Tempe Fenn Crosby’s poetry was driven by an unabated interest in people and an unvanquished hope that the gulfs between them could be navigated by consciously understanding their surrounding circumstances. These works cover topics from friendship and memory to faith and love but all acknowledge the importance of how we frame our lives. “Poetry Seminar” for example presents competing views on perspective: “things seen from a twelve-story window” versus “the lurching roar of subway speeding toward some determined destination.”
Besides cracking the exclusive directory of the International Who’s Who in Poetry during the 1970s Crosby was also an avid genealogist. That pursuit provided her with portals into other people’s struggles and triumphs. It gave her sources of friction to examine without having to worry about hurting the feelings of her own loved ones.
Some of Crosby’s notable strengths were her willingness to change up form layout and aims. She takes note of the Modernists who were still holding on at the beginning of her writing life with a couple nods each to T.S. Eliot and Gertrude Stein. Other poems are closer to the Confessionalism launched by Edna St. Vincent Millay (among others) which took a more central place in the ’60s and ’70s. Lucille Clifton whose poetry has reflected interest in metaphysics and family histories appears to have also impacted Crosby’s work for the good.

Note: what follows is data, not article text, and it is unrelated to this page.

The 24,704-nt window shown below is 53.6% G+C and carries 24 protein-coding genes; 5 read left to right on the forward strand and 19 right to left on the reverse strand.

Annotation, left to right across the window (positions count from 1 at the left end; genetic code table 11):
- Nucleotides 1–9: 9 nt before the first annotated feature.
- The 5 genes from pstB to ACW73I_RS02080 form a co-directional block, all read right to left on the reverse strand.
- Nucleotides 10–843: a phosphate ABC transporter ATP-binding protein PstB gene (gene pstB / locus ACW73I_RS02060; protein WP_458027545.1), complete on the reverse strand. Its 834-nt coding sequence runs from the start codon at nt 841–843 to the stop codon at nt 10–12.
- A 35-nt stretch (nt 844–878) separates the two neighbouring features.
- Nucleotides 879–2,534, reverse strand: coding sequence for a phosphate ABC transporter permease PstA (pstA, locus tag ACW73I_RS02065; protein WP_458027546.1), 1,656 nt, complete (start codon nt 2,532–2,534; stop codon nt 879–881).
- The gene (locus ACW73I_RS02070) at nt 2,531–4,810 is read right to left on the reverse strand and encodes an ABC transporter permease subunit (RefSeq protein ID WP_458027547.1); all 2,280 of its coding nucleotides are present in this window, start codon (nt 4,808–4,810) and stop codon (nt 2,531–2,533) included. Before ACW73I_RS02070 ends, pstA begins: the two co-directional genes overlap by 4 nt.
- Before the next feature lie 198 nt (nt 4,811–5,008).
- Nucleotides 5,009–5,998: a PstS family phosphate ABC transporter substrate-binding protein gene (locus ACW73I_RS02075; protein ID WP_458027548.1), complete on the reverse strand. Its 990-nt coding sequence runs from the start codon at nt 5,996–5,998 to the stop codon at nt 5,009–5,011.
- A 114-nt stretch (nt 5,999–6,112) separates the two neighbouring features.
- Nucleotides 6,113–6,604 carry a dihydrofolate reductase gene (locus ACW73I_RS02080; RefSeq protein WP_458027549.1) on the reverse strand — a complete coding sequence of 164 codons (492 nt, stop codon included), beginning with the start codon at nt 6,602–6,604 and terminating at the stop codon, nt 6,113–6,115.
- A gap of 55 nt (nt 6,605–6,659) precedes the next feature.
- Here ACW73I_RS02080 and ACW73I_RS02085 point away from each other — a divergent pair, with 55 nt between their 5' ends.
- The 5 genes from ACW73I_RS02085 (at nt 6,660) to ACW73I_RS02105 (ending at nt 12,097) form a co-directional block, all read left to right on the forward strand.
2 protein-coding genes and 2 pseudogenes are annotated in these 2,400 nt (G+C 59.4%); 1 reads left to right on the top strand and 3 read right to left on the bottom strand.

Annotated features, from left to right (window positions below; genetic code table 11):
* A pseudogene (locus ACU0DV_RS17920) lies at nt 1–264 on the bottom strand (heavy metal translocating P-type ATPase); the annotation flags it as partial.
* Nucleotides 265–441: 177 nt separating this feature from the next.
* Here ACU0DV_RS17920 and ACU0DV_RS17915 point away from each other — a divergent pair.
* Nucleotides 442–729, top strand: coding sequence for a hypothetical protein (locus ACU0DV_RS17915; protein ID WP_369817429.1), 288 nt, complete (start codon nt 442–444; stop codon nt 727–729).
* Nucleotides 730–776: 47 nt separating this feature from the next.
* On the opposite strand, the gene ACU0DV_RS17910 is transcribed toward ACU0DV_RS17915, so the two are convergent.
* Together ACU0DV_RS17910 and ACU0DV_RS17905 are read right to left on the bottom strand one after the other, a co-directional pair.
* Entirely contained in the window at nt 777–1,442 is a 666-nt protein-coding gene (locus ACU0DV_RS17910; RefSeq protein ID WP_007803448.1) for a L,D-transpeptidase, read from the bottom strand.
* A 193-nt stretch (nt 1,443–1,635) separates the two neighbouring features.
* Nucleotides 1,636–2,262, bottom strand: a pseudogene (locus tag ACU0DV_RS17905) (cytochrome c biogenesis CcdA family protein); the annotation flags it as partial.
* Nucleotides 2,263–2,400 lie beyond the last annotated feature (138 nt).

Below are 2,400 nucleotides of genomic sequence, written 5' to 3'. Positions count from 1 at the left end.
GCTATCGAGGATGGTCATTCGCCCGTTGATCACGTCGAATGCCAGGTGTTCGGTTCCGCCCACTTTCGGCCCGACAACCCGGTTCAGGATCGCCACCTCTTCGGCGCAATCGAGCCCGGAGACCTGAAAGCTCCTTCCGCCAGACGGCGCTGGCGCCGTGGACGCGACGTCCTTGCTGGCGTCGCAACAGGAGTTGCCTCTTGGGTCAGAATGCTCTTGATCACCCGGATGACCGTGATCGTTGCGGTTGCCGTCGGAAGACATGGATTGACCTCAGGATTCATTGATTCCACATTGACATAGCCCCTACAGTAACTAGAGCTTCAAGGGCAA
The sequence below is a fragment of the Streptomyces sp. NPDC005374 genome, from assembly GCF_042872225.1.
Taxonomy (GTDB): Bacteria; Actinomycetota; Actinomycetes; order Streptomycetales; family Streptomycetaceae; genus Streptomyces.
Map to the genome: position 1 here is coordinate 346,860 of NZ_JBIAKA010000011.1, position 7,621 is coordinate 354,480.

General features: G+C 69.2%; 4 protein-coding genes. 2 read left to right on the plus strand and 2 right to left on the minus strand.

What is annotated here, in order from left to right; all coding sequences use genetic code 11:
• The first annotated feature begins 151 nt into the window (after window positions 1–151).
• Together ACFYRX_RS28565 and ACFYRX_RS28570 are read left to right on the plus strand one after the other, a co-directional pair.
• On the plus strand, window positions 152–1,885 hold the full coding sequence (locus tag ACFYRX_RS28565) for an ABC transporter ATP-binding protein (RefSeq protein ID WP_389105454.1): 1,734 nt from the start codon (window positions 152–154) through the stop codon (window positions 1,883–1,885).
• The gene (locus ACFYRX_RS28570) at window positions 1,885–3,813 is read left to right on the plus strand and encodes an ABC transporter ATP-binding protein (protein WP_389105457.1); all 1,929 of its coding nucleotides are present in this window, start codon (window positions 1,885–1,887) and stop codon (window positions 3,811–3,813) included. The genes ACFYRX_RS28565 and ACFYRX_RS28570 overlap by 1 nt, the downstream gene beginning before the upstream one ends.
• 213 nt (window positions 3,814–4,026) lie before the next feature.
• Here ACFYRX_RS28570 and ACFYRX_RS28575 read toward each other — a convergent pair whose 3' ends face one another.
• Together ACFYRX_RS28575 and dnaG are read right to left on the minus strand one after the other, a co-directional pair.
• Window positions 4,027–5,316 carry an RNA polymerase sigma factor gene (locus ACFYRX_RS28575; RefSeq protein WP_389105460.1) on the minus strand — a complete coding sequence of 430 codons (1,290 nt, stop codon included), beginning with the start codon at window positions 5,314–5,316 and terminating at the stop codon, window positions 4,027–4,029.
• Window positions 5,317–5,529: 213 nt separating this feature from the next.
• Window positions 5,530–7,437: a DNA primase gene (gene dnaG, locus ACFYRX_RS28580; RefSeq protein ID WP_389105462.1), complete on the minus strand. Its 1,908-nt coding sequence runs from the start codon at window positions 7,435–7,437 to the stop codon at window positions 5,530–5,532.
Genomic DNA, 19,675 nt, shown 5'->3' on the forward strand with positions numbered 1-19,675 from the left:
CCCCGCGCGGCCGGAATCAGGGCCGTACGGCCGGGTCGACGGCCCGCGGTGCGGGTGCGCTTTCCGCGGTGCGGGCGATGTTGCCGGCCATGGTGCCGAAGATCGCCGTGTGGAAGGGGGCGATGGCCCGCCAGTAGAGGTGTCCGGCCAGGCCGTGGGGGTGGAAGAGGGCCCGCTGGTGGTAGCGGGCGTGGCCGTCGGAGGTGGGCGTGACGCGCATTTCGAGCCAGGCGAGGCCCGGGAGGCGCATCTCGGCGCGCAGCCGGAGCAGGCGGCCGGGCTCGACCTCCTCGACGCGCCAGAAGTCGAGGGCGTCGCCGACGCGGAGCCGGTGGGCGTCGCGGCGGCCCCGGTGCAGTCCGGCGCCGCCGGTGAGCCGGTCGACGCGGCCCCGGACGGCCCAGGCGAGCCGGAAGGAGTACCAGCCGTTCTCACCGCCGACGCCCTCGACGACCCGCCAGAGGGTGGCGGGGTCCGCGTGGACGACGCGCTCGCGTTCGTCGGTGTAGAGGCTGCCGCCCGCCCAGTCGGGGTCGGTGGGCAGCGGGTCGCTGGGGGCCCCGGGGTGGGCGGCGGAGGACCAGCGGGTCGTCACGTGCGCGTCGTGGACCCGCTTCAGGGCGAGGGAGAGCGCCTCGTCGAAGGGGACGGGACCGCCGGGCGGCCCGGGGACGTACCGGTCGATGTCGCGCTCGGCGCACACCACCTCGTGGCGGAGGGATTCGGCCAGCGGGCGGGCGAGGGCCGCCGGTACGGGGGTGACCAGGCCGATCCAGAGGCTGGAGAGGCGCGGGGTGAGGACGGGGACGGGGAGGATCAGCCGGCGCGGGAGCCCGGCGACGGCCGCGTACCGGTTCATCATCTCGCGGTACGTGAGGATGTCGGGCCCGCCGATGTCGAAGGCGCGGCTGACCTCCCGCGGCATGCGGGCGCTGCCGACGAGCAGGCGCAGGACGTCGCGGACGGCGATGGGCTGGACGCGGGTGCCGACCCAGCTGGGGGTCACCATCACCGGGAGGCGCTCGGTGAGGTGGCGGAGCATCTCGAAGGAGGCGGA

These poems were gathered from nearly four decades so readers are able to gather a solid sense of Crosby’s style over her writing career. One weakness never completely vanquished is tied to Crosby’s interest in nailing down abstract ideas. At times she weighed abstracts against each other until the subject itself was barely discernable among the thickening conceptual mist. The risk seems worth the occasional side effect however as she made great progress at unifying the intellectual and emotional components of human beings.
Often her clear-cut successes at that pursuit were through the vehicles of short poems. She hits the core concern right away and wisely jumps out of the poem. One nice example of this shifts an entire relationship in a single exchange. Here’s the whole poem “Insight”:
‘Look at it my way’ she said.
But that’s exactly what’s wrong’ I replied
‘I have looked at it your way
Entirely too long.’
No New or Polished Coins is about the searches which achieve their objectives and the ones whose outcomes hang in limbo. Here’s a haiku about arrival: “In all the world this / quiet dusty road only knows / the way to your house.” This book is the lovely swan son of an earnest thinker who made a great deal of progress before leaving the world. It’s definitely a recommended read.